The particulars of machining Roundabout's robot body are described in the second half of
this chapter, including tips on using templates, machining multiple pieces at the same
time, and two methods of targeting a drill. A compact method of mounting motors side by
side is shown, along with choices on gearing up, gearing down, and idle power train
This chapter also provides a couple of suggestions for making slides for the robot, and
when not to make the robot slide. During the building of Roundabout, a couple of mistakes
are caught and described in this chapter.
Chapter 14: Test Driving Roundabout
Before launching the robot, a series of tests are performed that are applicable to any
robot. These tests include a safe way to drain power and a simple way to measure current
The robot is then put through the paces. A low-tech approach to test-facility materials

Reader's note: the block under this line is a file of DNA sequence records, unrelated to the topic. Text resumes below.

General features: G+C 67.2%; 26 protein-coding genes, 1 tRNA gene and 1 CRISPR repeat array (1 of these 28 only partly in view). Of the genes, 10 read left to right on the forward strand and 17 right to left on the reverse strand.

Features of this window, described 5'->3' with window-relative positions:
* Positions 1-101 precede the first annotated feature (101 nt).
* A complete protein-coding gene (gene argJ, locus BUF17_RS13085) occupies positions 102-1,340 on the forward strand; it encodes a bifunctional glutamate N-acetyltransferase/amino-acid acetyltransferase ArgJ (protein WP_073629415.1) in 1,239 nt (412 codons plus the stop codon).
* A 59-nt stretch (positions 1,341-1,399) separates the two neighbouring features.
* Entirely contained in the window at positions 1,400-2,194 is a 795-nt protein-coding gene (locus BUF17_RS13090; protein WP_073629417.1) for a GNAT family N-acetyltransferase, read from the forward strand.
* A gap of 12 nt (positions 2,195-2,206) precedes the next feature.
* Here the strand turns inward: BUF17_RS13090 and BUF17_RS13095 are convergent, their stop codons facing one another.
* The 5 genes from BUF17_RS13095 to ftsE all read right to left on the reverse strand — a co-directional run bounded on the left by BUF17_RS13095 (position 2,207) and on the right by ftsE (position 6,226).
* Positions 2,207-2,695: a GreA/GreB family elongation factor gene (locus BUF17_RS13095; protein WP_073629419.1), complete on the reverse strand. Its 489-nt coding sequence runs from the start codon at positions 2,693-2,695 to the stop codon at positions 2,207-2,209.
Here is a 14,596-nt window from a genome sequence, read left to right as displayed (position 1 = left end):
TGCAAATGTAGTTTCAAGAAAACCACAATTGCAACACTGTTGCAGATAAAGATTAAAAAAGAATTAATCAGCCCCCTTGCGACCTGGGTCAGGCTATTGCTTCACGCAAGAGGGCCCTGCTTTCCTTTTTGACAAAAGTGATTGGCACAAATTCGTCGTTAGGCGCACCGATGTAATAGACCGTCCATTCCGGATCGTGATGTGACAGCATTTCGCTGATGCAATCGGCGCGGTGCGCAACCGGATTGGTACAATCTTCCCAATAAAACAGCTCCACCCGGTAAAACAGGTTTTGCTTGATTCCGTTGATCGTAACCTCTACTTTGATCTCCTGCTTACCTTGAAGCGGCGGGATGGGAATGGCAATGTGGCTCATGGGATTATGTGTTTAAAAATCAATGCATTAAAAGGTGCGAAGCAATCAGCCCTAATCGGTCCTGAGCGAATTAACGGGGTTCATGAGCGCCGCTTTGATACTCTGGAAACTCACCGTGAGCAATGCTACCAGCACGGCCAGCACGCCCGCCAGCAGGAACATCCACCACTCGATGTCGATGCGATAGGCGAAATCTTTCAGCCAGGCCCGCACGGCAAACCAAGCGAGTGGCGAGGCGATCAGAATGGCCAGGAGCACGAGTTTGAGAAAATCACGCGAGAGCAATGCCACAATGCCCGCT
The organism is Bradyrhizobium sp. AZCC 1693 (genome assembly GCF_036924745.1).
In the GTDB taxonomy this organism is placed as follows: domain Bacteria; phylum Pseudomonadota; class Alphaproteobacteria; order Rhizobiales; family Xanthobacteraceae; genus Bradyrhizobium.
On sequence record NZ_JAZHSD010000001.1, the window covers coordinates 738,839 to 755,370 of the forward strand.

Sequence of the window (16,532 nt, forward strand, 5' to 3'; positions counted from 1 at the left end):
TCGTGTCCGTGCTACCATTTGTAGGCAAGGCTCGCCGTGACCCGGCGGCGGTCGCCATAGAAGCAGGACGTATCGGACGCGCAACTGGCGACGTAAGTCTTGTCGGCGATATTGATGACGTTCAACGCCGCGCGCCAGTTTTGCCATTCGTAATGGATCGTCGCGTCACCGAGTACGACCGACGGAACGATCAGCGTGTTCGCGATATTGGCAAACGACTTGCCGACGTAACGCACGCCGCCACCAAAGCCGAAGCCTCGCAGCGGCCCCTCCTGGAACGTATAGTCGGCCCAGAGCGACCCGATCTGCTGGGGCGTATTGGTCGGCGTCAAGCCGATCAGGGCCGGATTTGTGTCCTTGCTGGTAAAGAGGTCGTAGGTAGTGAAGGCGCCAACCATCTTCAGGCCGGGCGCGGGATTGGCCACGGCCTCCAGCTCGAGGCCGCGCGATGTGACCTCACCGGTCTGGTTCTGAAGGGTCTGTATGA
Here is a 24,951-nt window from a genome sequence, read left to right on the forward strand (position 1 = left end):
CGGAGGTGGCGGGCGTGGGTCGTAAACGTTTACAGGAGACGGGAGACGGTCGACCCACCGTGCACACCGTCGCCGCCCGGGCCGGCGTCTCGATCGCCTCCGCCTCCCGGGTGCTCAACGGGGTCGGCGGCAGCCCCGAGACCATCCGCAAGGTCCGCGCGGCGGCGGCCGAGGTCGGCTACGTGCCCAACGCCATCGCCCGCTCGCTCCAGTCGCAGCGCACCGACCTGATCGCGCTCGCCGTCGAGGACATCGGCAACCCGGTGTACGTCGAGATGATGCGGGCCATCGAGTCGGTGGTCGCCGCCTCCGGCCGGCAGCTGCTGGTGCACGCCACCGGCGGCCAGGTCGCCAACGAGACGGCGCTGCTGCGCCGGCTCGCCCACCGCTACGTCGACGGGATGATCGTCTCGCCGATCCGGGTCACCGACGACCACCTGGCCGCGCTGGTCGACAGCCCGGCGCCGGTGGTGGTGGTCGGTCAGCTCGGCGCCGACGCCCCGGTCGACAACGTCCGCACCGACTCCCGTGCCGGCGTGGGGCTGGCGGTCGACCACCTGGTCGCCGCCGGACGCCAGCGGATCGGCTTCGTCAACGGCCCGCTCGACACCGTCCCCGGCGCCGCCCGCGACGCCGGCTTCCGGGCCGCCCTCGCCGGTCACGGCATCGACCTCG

reveals the robot is socially aware (okay, maybe not). Actually, a significant limitation
to having a brainless robot is discussed, along with why a round robot body may not be the
Chapter 15: Microcontrollers
This book does not focus on one brand of microcontroller over another. Although a
particular microcontroller, (the 68HC908KX8), had to be selected for the upgrade of
Roundabout, this chapter describes the various features available in 8-bit
microcontrollers in a generic way. Selection criteria and a few recommendations are made,
but the examples in the book are generalized for use with any microcontroller you prefer.
This chapter explains the benefits of a microcontroller over an off-the-shelf logic chip